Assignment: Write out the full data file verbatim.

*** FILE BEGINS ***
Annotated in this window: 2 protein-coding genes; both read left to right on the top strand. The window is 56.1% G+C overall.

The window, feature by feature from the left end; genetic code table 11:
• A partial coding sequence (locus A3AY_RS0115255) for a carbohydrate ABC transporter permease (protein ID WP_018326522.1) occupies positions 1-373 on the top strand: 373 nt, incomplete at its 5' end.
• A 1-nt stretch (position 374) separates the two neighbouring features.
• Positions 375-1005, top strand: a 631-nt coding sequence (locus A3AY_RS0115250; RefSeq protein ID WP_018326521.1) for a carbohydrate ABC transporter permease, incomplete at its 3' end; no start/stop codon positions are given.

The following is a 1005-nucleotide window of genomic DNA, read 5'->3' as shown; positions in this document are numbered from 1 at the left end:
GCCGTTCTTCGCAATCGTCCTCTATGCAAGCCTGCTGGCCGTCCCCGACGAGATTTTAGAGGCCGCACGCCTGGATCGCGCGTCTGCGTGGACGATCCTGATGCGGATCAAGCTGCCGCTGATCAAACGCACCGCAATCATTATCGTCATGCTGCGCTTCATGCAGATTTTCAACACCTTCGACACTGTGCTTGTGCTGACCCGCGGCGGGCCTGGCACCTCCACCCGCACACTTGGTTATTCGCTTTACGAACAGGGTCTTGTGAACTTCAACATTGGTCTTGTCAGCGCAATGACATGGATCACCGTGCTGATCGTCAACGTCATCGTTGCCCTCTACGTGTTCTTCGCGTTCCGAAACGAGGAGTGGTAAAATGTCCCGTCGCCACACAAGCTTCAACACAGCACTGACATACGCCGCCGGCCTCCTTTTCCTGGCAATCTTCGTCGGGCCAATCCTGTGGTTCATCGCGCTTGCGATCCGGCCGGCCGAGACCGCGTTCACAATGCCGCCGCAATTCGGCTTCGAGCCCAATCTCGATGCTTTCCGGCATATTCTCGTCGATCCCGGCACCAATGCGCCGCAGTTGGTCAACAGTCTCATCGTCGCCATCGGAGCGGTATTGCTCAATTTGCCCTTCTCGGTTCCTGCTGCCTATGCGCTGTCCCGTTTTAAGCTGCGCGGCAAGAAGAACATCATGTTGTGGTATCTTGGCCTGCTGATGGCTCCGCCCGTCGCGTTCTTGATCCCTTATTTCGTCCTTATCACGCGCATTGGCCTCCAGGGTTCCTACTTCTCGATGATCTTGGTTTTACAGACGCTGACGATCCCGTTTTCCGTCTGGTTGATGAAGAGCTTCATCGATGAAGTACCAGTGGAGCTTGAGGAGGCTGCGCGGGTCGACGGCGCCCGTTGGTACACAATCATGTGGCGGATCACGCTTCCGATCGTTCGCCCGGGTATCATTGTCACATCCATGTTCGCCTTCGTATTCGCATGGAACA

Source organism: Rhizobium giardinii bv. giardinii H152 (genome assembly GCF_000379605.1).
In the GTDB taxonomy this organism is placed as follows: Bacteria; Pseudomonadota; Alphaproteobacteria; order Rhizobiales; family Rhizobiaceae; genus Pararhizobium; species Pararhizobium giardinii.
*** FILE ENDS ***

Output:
Annotated in this window: 2 protein-coding genes; both read left to right on the top strand. The window is 56.1% G+C overall.

The window, feature by feature from the left end; genetic code table 11:
• A partial coding sequence (locus A3AY_RS0115255) for a carbohydrate ABC transporter permease (protein ID WP_018326522.1) occupies positions 1-373 on the top strand: 373 nt, incomplete at its 5' end.
• A 1-nt stretch (position 374) separates the two neighbouring features.
• Positions 375-1005, top strand: a 631-nt coding sequence (locus A3AY_RS0115250; RefSeq protein ID WP_018326521.1) for a carbohydrate ABC transporter permease, incomplete at its 3' end; no start/stop codon positions are given.

The following is a 1005-nucleotide window of genomic DNA, read 5'->3' as shown; positions in this document are numbered from 1 at the left end:
GCCGTTCTTCGCAATCGTCCTCTATGCAAGCCTGCTGGCCGTCCCCGACGAGATTTTAGAGGCCGCACGCCTGGATCGCGCGTCTGCGTGGACGATCCTGATGCGGATCAAGCTGCCGCTGATCAAACGCACCGCAATCATTATCGTCATGCTGCGCTTCATGCAGATTTTCAACACCTTCGACACTGTGCTTGTGCTGACCCGCGGCGGGCCTGGCACCTCCACCCGCACACTTGGTTATTCGCTTTACGAACAGGGTCTTGTGAACTTCAACATTGGTCTTGTCAGCGCAATGACATGGATCACCGTGCTGATCGTCAACGTCATCGTTGCCCTCTACGTGTTCTTCGCGTTCCGAAACGAGGAGTGGTAAAATGTCCCGTCGCCACACAAGCTTCAACACAGCACTGACATACGCCGCCGGCCTCCTTTTCCTGGCAATCTTCGTCGGGCCAATCCTGTGGTTCATCGCGCTTGCGATCCGGCCGGCCGAGACCGCGTTCACAATGCCGCCGCAATTCGGCTTCGAGCCCAATCTCGATGCTTTCCGGCATATTCTCGTCGATCCCGGCACCAATGCGCCGCAGTTGGTCAACAGTCTCATCGTCGCCATCGGAGCGGTATTGCTCAATTTGCCCTTCTCGGTTCCTGCTGCCTATGCGCTGTCCCGTTTTAAGCTGCGCGGCAAGAAGAACATCATGTTGTGGTATCTTGGCCTGCTGATGGCTCCGCCCGTCGCGTTCTTGATCCCTTATTTCGTCCTTATCACGCGCATTGGCCTCCAGGGTTCCTACTTCTCGATGATCTTGGTTTTACAGACGCTGACGATCCCGTTTTCCGTCTGGTTGATGAAGAGCTTCATCGATGAAGTACCAGTGGAGCTTGAGGAGGCTGCGCGGGTCGACGGCGCCCGTTGGTACACAATCATGTGGCGGATCACGCTTCCGATCGTTCGCCCGGGTATCATTGTCACATCCATGTTCGCCTTCGTATTCGCATGGAACA

Source organism: Rhizobium giardinii bv. giardinii H152 (genome assembly GCF_000379605.1).
In the GTDB taxonomy this organism is placed as follows: Bacteria; Pseudomonadota; Alphaproteobacteria; order Rhizobiales; family Rhizobiaceae; genus Pararhizobium; species Pararhizobium giardinii.